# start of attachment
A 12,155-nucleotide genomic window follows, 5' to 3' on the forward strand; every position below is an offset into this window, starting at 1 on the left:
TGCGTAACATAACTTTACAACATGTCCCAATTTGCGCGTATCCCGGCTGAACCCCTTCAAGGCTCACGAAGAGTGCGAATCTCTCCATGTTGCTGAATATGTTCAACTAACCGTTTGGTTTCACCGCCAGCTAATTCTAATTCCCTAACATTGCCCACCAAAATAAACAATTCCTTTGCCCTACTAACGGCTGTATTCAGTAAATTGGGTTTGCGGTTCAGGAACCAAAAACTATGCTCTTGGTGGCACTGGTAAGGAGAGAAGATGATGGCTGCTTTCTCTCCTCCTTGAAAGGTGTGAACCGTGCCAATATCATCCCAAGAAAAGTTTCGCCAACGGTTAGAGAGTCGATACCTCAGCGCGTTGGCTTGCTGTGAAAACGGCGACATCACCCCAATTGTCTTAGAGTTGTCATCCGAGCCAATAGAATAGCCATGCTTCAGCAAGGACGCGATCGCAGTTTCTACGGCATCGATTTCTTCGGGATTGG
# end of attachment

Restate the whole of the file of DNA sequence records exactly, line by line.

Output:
A 12,155-nucleotide genomic window follows, 5' to 3' on the forward strand; every position below is an offset into this window, starting at 1 on the left:
TGCGTAACATAACTTTACAACATGTCCCAATTTGCGCGTATCCCGGCTGAACCCCTTCAAGGCTCACGAAGAGTGCGAATCTCTCCATGTTGCTGAATATGTTCAACTAACCGTTTGGTTTCACCGCCAGCTAATTCTAATTCCCTAACATTGCCCACCAAAATAAACAATTCCTTTGCCCTACTAACGGCTGTATTCAGTAAATTGGGTTTGCGGTTCAGGAACCAAAAACTATGCTCTTGGTGGCACTGGTAAGGAGAGAAGATGATGGCTGCTTTCTCTCCTCCTTGAAAGGTGTGAACCGTGCCAATATCATCCCAAGAAAAGTTTCGCCAACGGTTAGAGAGTCGATACCTCAGCGCGTTGGCTTGCTGTGAAAACGGCGACATCACCCCAATTGTCTTAGAGTTGTCATCCGAGCCAATAGAATAGCCATGCTTCAGCAAGGACGCGATCGCAGTTTCTACGGCATCGATTTCTTCGGGATTGG